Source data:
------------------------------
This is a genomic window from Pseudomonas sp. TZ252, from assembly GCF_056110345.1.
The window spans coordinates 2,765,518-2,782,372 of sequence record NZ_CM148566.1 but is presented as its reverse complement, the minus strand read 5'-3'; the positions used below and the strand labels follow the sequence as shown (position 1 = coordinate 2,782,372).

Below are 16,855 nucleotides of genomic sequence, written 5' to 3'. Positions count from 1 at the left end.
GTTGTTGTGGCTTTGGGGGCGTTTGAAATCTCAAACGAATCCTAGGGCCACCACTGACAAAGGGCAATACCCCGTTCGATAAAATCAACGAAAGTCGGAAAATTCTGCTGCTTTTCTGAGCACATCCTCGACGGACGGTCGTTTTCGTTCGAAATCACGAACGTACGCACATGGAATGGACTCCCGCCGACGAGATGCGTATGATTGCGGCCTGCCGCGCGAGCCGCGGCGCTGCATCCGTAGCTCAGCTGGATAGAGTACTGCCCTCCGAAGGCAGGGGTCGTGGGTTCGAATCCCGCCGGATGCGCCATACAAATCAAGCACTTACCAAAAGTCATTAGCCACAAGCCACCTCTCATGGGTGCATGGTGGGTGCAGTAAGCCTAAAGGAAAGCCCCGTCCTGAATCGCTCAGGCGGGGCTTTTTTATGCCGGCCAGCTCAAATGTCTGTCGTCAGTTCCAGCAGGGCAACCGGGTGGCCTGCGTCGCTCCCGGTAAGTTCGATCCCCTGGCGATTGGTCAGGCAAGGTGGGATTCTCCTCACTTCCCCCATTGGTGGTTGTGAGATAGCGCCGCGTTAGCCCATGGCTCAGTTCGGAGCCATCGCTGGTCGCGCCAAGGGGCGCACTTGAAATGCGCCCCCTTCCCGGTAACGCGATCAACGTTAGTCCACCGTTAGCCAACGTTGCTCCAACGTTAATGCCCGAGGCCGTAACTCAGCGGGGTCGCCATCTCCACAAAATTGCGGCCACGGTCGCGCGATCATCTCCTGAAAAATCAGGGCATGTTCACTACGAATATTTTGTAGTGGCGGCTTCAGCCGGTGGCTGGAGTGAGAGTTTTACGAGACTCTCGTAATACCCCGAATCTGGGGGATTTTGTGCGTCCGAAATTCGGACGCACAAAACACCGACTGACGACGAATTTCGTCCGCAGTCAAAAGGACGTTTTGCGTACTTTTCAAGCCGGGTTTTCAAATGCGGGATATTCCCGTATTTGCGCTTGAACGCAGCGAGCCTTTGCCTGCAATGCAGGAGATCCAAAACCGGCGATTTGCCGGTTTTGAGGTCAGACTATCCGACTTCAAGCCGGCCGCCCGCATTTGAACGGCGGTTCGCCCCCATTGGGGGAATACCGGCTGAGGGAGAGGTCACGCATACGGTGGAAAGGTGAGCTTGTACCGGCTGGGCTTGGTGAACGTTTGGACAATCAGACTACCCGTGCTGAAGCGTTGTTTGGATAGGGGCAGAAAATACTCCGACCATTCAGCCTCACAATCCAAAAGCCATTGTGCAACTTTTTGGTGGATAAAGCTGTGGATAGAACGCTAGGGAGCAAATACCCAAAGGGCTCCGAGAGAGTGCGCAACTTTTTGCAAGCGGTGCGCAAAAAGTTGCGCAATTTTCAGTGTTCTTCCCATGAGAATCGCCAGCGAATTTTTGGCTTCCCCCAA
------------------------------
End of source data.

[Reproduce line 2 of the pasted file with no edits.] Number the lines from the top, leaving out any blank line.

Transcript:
The window spans coordinates 2,765,518-2,782,372 of sequence record NZ_CM148566.1 but is presented as its reverse complement, the minus strand read 5'-3'; the positions used below and the strand labels follow the sequence as shown (position 1 = coordinate 2,782,372).